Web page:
He parked the truck alongside the curb. The place was an old apartment building, one of many clustered tightly together in a residential area a few blocks from the coast. Dutch stepped onto the sidewalk, and even from this distance, and through the dense wall of humidity, he could smell the fresh salty air that wafted in from the Gulf. For a moment he wished he could go fishing, just sit down in a boat on the Gulf of Mexico and drink cold beer and feel the wind in his face. All his adult life he had been saving money. He was a mover: day upon day of seeing the junk people accumulate had instilled in him a reluctance to commit to furniture. He liked the liquidity of cash, its portability, its denseness: you could transform a small clutch of bills, on a moment’s notice, into almost anything. He kept telling himself he would do so at some point, spend some money, go on that fishing trip—which would add little, certainly, in the way of clutter—but the day, for no good reason, had yet to come.

He locked the truck and then pointed his chin at the building’s entrance. “You go ahead and do the talking when we go in there. I’m going to play sleepy.” As he was taking the few steps toward the building’s entrance, a breeze blew in from the ocean and a fat drop of what turned out to be rain fell on his head. He scanned the sky. The day had been bright, and now clouds were rolling in, partially blocking the sun.

The super’s office was musty. It occupied a basement, just below street level, and the shaft of sunlight that came in through the little sidewalk window revealed dust motes floating in the air. The air held a faint smell of boiled cabbage. The superintendent wore the uniform: hairy shoulders and wifebeater spotted with old crumbs and a few indeterminate stains.

Mrs. Medina did not introduce herself. She asked directly about the occupant of apartment 501. Dutch stood there with his eyes half-closed.

The super shrugged. “Her rent check cleared. There have been no noise complaints….” He let the sentence drift off so that it turned into a question: Is that why you’re here? When neither Mrs. Medina nor Dutch volunteered anything, he tried again: “You here to prune the trees? Cause they’ve already come and gone. Is there something else today? Fumigation? Lice control? Paint your door?” Finally, emboldened, perhaps, by the non-production by this point of badges or official papers of any sort, he asked bluntly, aggressively, as a challenge: “Are you relatives of the old lady?” He stuck his chest out and a few of the crumbs tumbled to the floor.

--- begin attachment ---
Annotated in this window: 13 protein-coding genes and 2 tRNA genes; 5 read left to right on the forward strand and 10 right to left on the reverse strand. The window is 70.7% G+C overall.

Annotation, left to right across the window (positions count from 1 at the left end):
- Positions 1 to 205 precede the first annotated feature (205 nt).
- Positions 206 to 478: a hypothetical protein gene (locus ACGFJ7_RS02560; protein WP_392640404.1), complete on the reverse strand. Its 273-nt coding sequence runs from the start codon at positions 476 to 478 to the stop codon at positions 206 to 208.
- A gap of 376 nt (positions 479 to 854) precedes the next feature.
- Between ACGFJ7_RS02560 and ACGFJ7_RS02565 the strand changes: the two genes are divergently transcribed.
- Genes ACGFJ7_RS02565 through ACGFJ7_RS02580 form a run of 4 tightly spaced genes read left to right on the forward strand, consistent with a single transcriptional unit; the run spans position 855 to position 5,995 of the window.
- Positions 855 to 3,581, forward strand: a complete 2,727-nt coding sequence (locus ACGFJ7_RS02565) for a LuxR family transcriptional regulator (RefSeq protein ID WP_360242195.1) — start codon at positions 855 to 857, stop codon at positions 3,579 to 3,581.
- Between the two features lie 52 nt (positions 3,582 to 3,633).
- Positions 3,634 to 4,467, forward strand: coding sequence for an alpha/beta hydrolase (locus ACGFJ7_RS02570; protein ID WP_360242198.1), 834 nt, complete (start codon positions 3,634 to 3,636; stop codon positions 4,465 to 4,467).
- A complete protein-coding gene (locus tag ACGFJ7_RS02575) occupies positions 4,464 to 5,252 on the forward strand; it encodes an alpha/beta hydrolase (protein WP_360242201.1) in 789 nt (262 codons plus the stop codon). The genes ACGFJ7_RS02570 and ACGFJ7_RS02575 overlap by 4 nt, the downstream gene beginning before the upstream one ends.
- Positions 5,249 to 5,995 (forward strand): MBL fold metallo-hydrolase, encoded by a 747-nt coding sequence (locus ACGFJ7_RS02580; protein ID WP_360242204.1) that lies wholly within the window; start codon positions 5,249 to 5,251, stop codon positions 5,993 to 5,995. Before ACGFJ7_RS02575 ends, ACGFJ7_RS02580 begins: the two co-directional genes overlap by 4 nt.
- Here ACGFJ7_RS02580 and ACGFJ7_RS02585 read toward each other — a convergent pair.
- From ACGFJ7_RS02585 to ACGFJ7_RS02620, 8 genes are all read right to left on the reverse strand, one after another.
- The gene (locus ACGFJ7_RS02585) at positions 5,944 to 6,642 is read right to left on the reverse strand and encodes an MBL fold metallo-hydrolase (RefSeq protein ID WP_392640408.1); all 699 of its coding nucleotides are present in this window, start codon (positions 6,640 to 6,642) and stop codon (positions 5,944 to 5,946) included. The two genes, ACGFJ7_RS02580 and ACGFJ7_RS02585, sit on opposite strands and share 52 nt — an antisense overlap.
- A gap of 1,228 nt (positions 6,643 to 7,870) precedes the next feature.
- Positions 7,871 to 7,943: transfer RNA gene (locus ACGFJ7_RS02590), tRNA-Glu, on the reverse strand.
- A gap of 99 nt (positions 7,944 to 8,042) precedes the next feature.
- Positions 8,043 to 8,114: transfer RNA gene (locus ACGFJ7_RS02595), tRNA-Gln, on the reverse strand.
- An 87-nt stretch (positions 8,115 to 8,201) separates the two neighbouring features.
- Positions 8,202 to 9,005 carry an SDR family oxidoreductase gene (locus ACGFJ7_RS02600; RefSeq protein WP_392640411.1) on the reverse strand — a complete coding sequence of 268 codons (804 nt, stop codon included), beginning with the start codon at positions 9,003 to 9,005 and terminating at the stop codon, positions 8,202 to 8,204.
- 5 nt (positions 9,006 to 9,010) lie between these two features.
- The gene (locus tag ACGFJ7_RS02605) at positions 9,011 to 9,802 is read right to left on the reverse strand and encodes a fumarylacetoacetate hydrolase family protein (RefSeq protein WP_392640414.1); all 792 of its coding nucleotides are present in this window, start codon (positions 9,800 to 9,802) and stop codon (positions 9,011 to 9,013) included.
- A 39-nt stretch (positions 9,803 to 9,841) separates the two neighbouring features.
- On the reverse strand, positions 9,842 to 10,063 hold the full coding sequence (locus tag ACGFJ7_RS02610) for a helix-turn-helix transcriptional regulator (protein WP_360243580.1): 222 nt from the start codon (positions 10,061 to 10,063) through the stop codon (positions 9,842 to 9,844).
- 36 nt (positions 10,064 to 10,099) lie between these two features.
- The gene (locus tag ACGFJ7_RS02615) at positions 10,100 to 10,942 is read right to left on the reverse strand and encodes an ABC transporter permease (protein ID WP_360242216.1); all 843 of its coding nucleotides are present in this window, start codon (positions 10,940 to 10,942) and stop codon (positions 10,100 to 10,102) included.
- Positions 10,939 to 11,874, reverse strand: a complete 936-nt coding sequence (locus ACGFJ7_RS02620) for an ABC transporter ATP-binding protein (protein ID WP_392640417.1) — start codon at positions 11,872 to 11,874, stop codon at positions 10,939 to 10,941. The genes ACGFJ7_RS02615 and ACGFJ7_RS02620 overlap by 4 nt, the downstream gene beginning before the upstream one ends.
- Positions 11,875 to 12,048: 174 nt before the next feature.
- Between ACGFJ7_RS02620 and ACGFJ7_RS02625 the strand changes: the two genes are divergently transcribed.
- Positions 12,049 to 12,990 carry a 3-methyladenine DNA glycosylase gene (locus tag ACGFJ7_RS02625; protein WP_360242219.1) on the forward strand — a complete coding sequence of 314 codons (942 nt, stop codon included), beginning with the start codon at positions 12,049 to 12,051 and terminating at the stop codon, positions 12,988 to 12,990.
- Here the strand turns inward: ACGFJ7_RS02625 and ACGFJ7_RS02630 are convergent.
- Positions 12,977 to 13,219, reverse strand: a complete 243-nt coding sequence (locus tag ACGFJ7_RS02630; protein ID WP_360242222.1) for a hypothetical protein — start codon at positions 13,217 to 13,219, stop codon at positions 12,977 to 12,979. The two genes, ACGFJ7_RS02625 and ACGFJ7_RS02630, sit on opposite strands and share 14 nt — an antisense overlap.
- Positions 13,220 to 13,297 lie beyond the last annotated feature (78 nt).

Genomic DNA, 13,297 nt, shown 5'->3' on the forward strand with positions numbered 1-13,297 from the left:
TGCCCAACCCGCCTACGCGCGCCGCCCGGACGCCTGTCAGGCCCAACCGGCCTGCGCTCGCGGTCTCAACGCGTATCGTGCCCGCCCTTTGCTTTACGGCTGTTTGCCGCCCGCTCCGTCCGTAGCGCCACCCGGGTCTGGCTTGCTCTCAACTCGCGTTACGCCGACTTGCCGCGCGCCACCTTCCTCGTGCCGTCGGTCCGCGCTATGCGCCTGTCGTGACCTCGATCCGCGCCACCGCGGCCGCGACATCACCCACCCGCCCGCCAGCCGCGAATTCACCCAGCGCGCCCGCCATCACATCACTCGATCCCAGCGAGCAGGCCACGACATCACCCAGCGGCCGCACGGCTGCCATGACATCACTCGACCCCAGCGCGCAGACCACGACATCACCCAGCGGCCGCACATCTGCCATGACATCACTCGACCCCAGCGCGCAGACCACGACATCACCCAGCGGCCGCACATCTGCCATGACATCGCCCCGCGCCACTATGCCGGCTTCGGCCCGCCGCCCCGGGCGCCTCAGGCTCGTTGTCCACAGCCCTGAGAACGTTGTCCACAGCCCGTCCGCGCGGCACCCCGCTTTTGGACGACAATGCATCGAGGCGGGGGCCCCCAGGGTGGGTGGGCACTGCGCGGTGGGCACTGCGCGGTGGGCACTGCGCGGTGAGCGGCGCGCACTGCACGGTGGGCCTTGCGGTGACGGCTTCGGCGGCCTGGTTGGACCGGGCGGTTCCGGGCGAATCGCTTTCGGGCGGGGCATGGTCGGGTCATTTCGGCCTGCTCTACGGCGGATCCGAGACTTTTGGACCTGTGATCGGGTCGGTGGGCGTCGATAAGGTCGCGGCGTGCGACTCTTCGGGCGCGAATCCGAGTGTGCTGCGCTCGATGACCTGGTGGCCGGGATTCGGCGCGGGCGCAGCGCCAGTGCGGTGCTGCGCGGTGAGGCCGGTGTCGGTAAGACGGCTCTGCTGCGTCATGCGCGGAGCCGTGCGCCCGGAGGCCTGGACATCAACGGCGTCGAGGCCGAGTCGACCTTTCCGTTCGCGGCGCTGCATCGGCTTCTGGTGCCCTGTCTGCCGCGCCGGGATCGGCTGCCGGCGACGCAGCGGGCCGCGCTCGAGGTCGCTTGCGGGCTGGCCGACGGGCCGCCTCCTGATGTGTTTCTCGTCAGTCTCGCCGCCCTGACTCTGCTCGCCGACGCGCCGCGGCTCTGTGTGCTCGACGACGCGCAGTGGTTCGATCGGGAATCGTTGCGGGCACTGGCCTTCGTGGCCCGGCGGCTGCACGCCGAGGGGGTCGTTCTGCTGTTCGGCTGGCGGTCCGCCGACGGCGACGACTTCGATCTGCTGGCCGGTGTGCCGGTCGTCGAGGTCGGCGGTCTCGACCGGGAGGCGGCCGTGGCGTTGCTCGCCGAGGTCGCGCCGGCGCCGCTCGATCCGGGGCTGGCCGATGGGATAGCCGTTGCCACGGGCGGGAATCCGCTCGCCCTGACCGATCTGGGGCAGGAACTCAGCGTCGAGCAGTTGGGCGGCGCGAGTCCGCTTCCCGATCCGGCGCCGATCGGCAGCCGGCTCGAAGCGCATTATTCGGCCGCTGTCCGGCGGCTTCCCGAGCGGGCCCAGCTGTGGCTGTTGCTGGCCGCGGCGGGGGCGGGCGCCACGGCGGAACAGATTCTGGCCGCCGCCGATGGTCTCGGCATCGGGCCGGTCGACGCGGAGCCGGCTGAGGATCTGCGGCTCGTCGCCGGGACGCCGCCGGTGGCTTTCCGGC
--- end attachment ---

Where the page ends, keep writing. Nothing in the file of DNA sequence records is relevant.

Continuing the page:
Dutch lowered his head and shuffled forward a little. The super instinctively stepped back, keeping a constant distance between them. Dutch dropped one shoulder and then the other, shifting slowly, at an odd pace, from foot to foot. The super kept backing up until he felt the wall behind him, then started saying, “Hey, hey, what are you about—” and edging sideways along the wall. From the corner of his eye Dutch scoped out Mrs. Medina, who stood as though completely absorbed by the back of her hand—quick study, that one.

Without comment, Dutch grew still again, his eyelids once more at half-mast. From that point on, the super kept his eyes on him at all times, even while addressing Mrs. Medina.

“It would not be inconceivable—” Mrs. Medina began; her voice was steady, reasonable, not quite friendly”—that Miss Potter might have accumulated some debts toward this building’s administration.” This was utter nonsense, spun out of whole cloth; and again, as with the address, she had committed to memory the old lady’s name. The super stood up straight and grew a few inches. “Doesn’t surprise me. Sure, her rent’s always been on time all these years, but that doesn’t surprise me at all, that she would have accumulated debts to this building’s administration.”

Mrs. Medina gave a neat little nod and gestured toward the door in a sort of Shall we? motion.

The super, suddenly silent, grabbed his key ring and pointed them up the stairs. To Dutch, it seemed the super was already spending, in his head, all his new, fictional money.

Once the super had unlocked 501 for them, Mrs. Medina thanked him and told him they’d stop by his office on the way down; it was a dismissal, and he was just smart enough for it to rankle him. He pursed his lips and mumbled under his breath, and Dutch had to give him that last little bit of encouragement by sidling up to him companionably. The super left.

Mrs. Medina raised a pale eyebrow at Dutch. “That was ‘sleepy’?”

“The complete name is a little unwieldy.” He swung the door inward. The hinges creaked, and the door itself caught a little as it made its arc, as though it were pushing aside someone. An image flashed in Dutch’s head, which he instantly suppressed, of a frail, elderly body on the floor, being nudged aside by an opening door.

The light was on inside—Dutch closed his eyes for a second, then kept them focused upward for a few beats, reluctant, despite himself, to look down—a greasy, yellow light cast by a bare bulb that hung on a simple chain from the ceiling. The bulb swayed a little on its chain. Mrs. Medina speculated that perhaps there was an open window somewhere in the apartment, and they had created a cross-draft when they’d opened the front door.